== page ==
Buses: The Shahbaz government had introduced the metro bus system in Lahore, first spending Rs30 billion on its pathway which became controversial. Many disagreed with the declared cost and claimed it was much higher.

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The Lahore metro service was followed by the Rawalpindi- Islamabad and Multan metros whose installation cost Rs34 billion and Rs 30 billion, respectively. The ticket was Rs20 per person. Feeder bus service was also launched in Lahore. The Punjab government is at present paying Rs8 billion annual subsidy for the three buses and the feeder facilities. It doesn’t like it, but there is no other choice.

Insiders reveal that the operational contract of the Lahore Metro is expiring in September. Bids for the new contract are required to be invited six months prior to the expiry date under the rules. The authorities concerned did force the Mass Transit Authority board to invite the bids in January, but they have just been opened.

“The keyword is that the present lowest bid offer is Rs304 per km as against Rs360 per km on which the contract was awarded eight years ago. This difference indicates something fishy in the previous contract,” one official says.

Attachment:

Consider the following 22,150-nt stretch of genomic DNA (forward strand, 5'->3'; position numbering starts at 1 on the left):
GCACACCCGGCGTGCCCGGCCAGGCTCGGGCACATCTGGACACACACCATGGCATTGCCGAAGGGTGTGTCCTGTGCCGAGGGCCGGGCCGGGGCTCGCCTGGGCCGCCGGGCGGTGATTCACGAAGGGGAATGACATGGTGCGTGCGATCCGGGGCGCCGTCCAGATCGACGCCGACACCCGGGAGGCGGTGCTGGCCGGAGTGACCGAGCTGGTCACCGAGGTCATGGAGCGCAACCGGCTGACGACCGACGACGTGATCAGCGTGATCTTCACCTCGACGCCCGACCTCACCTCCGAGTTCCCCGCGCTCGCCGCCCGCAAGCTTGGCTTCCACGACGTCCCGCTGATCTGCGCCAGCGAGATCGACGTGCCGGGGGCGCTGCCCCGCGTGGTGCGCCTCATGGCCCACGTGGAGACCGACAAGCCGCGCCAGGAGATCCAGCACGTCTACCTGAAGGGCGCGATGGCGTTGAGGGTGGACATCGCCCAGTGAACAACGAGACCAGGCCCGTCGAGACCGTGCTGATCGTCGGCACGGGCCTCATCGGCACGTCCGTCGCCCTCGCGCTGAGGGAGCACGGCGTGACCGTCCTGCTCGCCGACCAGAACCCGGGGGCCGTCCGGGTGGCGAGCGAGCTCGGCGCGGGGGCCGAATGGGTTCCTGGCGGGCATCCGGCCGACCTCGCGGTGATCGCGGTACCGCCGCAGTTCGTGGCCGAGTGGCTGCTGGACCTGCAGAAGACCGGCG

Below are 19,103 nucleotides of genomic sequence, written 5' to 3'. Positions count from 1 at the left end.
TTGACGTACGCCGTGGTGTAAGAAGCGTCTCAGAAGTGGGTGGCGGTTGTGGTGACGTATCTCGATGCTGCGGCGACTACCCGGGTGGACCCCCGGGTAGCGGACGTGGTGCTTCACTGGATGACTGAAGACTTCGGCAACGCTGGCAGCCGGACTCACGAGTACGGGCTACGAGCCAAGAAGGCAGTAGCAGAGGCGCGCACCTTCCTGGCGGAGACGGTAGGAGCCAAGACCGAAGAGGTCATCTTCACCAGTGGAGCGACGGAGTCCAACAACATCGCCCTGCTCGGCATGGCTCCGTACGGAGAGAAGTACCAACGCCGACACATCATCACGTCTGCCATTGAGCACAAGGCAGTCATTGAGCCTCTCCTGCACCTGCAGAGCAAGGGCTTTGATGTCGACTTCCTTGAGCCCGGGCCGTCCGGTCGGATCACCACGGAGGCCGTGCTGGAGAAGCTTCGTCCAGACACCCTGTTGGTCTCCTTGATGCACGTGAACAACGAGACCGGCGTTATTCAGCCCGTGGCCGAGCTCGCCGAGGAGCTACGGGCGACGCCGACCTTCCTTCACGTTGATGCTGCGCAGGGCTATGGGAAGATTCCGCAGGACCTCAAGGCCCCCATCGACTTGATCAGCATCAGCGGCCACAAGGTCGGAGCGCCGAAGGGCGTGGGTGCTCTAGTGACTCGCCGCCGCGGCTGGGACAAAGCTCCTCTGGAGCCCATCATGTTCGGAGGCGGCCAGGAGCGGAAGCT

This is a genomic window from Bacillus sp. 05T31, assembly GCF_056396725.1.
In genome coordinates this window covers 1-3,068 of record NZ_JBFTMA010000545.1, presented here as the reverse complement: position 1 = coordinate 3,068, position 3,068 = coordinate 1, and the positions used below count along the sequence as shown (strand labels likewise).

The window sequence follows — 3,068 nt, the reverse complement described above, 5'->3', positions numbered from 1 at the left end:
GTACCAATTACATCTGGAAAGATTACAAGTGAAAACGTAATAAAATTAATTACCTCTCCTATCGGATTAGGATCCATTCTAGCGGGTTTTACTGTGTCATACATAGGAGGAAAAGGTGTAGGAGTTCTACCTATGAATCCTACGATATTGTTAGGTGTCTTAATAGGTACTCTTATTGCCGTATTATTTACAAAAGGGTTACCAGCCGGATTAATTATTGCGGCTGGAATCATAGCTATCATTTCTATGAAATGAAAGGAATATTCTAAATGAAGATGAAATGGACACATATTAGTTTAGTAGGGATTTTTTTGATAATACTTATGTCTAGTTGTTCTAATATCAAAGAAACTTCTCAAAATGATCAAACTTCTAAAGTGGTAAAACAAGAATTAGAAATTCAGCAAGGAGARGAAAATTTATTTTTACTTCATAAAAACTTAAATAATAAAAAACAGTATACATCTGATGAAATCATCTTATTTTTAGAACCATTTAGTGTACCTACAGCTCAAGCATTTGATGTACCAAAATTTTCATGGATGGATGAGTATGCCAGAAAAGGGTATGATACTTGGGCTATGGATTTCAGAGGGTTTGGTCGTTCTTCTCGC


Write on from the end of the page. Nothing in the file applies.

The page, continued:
He says the new bid offer, if accepted, would mean saving of Rs250 million annually.

“We are paying the contractor to run buses on our infrastructure and we do not even own them,” another official said.

The bus service remained suspended for three to four months due to the coronavirus lockdown. But the company has claimed subsidy for this period under the force majeure clause of the agreement. The authority could have sought a waiver from the company under the same clause which it did not. Now the government is bound to pay Rs580 million for the non-operational period. The company has reportedly sought a three-month extension and if granted it would mean another higher subsidy for the period.

The bus service covers one route – from Shahdara to Gajju Matta– whereas it has 150 bus routes as per official record. For that, the city requires 2,500 buses which, according to common perception, would have been much cheaper to run compared to a white elephant like the metro bus service.

The Shahbaz government was covering these routes through another company, the Lahore Transport Company, paying it a huge subsidy, according to unconfirmed reports. It has stopped operations and the buses have gone missing.

The Multan metro is riddled with more issues. Those in the administration say Multan needed a proper sewerage system and not this bus service. The claim is proved by the low turnout of passengers, indicating that the number of beneficiaries is much lower than the amount spent on the project.

Article by: Intikhab Hanif